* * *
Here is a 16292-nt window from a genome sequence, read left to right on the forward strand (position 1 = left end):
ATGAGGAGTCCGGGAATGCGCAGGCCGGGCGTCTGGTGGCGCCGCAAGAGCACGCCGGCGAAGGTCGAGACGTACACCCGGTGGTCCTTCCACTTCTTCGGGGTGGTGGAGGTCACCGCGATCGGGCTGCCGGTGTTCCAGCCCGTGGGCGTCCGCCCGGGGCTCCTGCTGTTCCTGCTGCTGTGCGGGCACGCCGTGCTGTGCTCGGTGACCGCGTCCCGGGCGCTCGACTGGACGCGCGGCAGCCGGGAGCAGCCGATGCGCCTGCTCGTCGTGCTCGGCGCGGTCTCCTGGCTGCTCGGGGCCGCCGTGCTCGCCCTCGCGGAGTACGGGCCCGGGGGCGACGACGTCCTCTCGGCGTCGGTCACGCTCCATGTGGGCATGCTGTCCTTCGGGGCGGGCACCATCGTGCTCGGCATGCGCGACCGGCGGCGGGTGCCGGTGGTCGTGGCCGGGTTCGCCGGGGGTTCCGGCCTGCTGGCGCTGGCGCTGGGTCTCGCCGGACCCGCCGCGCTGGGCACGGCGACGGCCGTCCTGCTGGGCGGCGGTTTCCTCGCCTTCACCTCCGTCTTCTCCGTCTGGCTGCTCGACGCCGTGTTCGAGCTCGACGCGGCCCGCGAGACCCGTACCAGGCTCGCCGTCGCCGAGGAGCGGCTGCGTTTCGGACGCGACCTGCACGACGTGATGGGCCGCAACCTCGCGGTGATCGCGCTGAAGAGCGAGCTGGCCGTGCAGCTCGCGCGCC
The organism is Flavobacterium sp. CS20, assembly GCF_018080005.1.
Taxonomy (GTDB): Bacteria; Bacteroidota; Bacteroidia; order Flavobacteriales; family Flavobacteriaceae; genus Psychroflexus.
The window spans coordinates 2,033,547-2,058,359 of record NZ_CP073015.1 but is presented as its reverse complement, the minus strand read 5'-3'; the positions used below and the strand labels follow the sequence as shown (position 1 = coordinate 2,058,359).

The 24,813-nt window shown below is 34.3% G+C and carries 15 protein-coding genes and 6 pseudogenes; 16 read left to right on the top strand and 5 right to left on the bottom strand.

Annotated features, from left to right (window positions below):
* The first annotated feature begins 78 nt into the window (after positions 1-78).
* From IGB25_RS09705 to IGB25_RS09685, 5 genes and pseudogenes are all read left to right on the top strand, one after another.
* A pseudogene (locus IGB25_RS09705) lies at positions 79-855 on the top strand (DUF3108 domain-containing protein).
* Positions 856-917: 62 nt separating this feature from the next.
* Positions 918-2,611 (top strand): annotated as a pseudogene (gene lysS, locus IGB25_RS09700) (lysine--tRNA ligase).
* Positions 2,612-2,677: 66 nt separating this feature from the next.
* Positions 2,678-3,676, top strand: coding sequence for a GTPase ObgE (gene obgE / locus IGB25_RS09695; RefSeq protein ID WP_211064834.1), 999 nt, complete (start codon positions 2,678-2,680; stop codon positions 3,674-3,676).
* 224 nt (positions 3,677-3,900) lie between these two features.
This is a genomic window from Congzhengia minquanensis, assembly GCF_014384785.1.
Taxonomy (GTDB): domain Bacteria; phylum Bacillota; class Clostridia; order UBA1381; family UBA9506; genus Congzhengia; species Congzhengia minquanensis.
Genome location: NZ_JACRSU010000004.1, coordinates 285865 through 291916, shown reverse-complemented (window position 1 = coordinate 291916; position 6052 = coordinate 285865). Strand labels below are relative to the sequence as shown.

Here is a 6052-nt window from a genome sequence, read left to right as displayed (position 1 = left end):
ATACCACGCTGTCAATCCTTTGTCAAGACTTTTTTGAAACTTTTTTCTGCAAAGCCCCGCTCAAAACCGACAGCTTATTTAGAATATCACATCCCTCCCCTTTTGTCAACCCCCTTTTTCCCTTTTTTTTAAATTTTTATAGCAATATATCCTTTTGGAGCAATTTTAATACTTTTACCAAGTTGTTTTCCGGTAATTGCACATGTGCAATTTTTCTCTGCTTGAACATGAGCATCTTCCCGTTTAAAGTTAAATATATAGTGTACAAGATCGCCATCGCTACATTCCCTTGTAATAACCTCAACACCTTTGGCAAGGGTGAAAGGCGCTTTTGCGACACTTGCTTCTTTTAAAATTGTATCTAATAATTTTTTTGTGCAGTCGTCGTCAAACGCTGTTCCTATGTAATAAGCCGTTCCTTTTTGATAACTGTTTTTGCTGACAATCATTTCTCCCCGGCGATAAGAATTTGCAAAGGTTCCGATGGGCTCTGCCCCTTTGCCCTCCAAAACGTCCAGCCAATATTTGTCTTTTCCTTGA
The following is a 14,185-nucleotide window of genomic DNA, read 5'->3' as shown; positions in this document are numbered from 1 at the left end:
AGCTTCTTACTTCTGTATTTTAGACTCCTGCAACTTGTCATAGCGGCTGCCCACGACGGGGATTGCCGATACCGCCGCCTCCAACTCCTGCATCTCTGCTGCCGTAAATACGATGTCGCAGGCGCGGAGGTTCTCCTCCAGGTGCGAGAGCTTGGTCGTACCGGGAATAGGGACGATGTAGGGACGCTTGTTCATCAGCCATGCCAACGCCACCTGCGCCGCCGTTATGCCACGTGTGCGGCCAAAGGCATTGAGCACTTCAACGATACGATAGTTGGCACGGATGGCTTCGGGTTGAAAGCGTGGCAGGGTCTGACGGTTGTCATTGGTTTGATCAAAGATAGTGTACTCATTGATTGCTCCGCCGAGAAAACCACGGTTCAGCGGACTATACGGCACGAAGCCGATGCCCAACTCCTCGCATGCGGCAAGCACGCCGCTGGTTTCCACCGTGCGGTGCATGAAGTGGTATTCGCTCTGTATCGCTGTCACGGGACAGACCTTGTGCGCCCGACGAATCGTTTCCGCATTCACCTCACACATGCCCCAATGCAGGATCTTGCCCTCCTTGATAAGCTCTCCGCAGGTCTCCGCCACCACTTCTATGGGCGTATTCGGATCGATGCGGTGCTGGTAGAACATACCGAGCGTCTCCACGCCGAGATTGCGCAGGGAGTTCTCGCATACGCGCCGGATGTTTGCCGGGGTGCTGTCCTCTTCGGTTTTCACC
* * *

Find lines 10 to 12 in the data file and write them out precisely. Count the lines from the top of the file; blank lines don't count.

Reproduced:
* A pseudogene (locus IGB25_RS09705) lies at positions 79-855 on the top strand (DUF3108 domain-containing protein).
* Positions 856-917: 62 nt separating this feature from the next.
* Positions 918-2,611 (top strand): annotated as a pseudogene (gene lysS, locus IGB25_RS09700) (lysine--tRNA ligase).